Don't clamour for quota in DU, help State-run varsities

Reservation trouble

Don't clamour for quota in DU, help State-run varsities

The recent proposal by the Aam Aadmi Party-led Delhi Government to introduce quota for city-based students in Delhi University, has sparked off another round of debate. However this time, not just are the outstation students and faculty of DU protesting, but teachers at State-run varsities like Guru Gobind Singh Indraprastha and Ambedkar are doing so too.

They argue that while the Government is busy seeking “a larger share of the pie in a central varsity like DU, the State-run universities are going largely neglected.” Starved of funds, good faculty and research facilities, they are becoming a second-rung facility in the higher education scenario of Delhi, making the beeline for DU even longer.

Both Guru Gobind Singh Indraprastha University (GGSIPU) located in Dwarka and Ambedkar University (AUD) in Kashmere Gate already have 85 per cent reservation for Delhi/NCR-based students but are suffering from various ailments. 

A professor at GGSIPU told Metrolife on the condition of anonymity, “Since this varsity came up in 1998, we have been affiliating colleges at the rate of almost 10 a year. These are mostly colleges functional only on paper, run by small-time businessmen and politicians and affiliated under different kinds of pressure. Today, we have around 110 colleges with us, and unless the Government sets a limit, GGSIPU will crush under its own weight.”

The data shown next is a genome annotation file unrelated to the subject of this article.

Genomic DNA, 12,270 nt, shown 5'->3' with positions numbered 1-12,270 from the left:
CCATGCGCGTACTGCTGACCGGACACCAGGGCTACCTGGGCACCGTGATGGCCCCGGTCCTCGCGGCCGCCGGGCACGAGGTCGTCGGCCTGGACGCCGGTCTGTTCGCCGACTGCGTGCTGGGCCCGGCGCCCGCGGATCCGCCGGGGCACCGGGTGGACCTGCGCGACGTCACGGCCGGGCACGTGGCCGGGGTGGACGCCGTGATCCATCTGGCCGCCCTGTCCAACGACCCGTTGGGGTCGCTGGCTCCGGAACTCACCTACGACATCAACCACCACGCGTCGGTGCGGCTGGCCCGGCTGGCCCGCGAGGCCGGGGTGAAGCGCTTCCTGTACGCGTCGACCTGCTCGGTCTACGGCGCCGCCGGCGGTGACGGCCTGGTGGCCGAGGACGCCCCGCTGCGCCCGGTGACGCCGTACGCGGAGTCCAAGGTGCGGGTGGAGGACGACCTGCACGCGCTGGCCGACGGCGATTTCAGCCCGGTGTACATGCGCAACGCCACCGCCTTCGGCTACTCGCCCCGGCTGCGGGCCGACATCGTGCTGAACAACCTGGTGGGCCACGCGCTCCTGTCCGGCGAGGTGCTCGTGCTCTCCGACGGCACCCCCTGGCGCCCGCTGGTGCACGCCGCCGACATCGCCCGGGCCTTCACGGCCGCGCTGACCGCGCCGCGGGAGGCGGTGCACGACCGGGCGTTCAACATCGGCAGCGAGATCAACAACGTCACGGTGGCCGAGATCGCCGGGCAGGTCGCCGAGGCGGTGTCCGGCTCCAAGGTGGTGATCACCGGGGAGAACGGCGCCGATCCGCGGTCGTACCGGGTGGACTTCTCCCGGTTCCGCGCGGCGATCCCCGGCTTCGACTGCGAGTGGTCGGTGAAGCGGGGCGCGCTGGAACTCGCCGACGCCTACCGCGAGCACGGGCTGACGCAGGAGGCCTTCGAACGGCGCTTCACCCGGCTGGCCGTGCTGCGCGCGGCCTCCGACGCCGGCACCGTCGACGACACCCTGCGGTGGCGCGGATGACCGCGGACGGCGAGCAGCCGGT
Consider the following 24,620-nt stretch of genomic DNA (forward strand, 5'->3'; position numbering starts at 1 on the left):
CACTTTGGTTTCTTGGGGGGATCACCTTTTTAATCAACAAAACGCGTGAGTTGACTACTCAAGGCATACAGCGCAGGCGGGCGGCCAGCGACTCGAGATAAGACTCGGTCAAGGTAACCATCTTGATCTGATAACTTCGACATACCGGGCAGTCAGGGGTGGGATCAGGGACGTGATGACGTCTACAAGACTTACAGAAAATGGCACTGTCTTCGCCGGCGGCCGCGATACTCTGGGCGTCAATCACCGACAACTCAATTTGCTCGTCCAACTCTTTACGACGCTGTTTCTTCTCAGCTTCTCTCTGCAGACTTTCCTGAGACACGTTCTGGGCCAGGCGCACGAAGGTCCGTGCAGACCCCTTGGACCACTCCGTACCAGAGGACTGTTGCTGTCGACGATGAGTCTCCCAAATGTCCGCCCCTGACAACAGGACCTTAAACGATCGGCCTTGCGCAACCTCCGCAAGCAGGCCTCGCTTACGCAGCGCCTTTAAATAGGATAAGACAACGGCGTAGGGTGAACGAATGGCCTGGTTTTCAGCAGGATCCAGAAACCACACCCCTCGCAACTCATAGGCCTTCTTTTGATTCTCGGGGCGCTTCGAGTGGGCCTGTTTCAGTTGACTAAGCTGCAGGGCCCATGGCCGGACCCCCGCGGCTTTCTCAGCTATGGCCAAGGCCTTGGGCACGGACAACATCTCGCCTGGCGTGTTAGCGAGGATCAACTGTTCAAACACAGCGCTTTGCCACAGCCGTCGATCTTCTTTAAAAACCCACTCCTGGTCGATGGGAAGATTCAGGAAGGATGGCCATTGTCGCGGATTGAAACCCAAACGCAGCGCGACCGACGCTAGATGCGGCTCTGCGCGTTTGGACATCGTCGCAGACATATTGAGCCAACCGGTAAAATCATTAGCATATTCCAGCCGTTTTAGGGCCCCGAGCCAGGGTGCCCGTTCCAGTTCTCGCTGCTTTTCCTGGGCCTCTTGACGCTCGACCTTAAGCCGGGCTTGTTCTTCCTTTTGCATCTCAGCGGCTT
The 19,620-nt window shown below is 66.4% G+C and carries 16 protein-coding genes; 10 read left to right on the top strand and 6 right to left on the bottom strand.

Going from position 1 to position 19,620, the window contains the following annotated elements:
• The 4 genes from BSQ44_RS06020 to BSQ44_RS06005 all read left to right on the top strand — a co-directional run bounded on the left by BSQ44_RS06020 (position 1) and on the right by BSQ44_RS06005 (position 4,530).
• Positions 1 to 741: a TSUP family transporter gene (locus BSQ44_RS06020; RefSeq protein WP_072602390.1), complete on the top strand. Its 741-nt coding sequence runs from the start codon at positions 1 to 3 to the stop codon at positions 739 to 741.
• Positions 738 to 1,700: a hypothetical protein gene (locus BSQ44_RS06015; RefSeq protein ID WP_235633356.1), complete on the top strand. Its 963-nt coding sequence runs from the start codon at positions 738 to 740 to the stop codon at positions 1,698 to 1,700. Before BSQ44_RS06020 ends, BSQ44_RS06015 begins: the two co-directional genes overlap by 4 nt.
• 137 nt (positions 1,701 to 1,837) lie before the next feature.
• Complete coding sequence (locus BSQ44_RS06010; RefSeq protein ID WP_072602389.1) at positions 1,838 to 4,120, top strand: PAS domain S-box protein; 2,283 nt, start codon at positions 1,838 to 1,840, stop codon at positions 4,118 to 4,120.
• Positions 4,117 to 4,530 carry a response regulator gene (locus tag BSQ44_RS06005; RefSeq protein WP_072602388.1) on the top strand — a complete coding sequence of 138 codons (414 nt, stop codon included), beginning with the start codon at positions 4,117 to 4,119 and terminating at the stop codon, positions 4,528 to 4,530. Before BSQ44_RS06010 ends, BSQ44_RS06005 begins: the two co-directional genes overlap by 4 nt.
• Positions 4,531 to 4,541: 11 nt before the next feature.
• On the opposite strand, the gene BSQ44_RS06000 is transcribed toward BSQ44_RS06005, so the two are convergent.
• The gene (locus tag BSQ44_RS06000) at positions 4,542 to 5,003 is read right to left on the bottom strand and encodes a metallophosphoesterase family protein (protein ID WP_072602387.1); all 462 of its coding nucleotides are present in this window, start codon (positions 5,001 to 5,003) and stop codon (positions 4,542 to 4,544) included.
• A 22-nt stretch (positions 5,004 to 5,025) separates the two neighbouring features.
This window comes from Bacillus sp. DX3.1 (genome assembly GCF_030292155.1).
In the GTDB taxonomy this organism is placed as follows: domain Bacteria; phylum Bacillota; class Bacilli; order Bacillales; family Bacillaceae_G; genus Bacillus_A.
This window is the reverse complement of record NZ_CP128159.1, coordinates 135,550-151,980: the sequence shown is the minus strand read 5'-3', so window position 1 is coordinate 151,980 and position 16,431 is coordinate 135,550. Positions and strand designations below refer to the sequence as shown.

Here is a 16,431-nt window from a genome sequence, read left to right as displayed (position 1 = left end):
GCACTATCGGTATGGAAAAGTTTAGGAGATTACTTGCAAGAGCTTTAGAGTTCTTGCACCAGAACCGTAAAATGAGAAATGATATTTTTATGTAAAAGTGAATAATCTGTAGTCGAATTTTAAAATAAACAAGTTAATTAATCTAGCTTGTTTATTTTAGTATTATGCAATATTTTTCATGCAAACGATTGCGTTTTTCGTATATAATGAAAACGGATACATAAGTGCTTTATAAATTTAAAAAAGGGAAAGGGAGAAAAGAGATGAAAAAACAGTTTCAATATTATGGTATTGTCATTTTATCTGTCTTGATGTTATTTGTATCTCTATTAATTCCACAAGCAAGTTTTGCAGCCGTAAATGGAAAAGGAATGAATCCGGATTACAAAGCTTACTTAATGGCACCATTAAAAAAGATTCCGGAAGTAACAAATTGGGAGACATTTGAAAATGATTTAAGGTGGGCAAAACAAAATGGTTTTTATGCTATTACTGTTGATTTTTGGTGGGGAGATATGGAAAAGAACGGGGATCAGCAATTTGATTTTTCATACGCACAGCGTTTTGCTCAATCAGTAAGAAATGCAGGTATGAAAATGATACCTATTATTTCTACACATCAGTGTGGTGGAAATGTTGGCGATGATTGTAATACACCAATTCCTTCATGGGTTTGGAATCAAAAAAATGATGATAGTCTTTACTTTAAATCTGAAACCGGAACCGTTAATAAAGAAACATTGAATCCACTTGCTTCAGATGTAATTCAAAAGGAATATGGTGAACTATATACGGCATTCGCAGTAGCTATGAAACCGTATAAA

Another problem is of funding. GGSIPU only got a land grant from the Government to start with, but gets no annual funding at all. When Metrolife contacted the acting Vice Chancellor Professor Anup Beniwal, he admitted, “It is a constraint. We have to mobilise funds from our own resources for salaries of the faculty, research work, scholarships etc. We really must get state funding if we have to grow as a university.” 

Getting little or no state-funding, as compared to central varsities like DU, have other negative effects too. Ambedkar University Pro-Vice Chancellor professor Chandan Mukherjee informed us, “Last year, our expenditure was Rs 21.7 crore and we gave an estimated budget of Rs 36 crores to the Delhi Government for 2014. However, we have been sanctioned only Rs 20 crores, lesser than even last year. Ultimately, we end up raising the money through students’ fees which makes our varsity costlier and lesser attractive as compared to DU.”

Another important point here is that of the four Delhi-Government run varsities – namely, GGSIPU, AUD, Delhi Technological University and Indira Gandhi Technical University – only AUD offers Arts courses. There is a pressing need to start more varsities if the demand for more Arts-course teaching is to be fulfilled.

Professor Shurojit Majumdar, who teaches Economics at AUD, said, “Delhi is the richest state in the country with revenue running into lakhs of crores. Accordingly, its spending on higher education should also be good. The existing varsities under the State Government should be provided more money and more varsities should be created. Clamouring after quotas for city-based students in DU is really going the wrong way.”

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